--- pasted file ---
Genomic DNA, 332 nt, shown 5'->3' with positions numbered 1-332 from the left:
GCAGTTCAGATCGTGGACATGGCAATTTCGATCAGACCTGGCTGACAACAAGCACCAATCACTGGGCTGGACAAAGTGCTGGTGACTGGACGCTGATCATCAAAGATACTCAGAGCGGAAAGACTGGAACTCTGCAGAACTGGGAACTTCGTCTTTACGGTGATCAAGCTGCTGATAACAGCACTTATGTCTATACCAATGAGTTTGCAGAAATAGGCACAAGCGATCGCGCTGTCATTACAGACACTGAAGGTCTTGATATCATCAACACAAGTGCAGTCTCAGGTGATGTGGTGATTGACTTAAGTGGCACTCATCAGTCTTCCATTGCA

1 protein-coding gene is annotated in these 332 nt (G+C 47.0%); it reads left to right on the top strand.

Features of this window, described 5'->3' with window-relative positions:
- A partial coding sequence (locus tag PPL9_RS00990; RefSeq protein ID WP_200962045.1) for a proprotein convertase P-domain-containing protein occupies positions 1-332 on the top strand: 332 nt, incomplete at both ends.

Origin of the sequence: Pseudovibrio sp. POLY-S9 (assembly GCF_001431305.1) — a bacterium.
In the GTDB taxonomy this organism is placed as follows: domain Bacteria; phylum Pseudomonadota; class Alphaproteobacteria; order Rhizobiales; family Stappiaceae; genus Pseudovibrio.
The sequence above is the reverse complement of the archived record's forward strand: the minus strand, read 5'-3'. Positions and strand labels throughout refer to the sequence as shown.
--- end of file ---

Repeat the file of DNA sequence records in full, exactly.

Genomic DNA, 332 nt, shown 5'->3' with positions numbered 1-332 from the left:
GCAGTTCAGATCGTGGACATGGCAATTTCGATCAGACCTGGCTGACAACAAGCACCAATCACTGGGCTGGACAAAGTGCTGGTGACTGGACGCTGATCATCAAAGATACTCAGAGCGGAAAGACTGGAACTCTGCAGAACTGGGAACTTCGTCTTTACGGTGATCAAGCTGCTGATAACAGCACTTATGTCTATACCAATGAGTTTGCAGAAATAGGCACAAGCGATCGCGCTGTCATTACAGACACTGAAGGTCTTGATATCATCAACACAAGTGCAGTCTCAGGTGATGTGGTGATTGACTTAAGTGGCACTCATCAGTCTTCCATTGCA

1 protein-coding gene is annotated in these 332 nt (G+C 47.0%); it reads left to right on the top strand.

Features of this window, described 5'->3' with window-relative positions:
- A partial coding sequence (locus tag PPL9_RS00990; RefSeq protein ID WP_200962045.1) for a proprotein convertase P-domain-containing protein occupies positions 1-332 on the top strand: 332 nt, incomplete at both ends.

Origin of the sequence: Pseudovibrio sp. POLY-S9 (assembly GCF_001431305.1) — a bacterium.
In the GTDB taxonomy this organism is placed as follows: domain Bacteria; phylum Pseudomonadota; class Alphaproteobacteria; order Rhizobiales; family Stappiaceae; genus Pseudovibrio.
The sequence above is the reverse complement of the archived record's forward strand: the minus strand, read 5'-3'. Positions and strand labels throughout refer to the sequence as shown.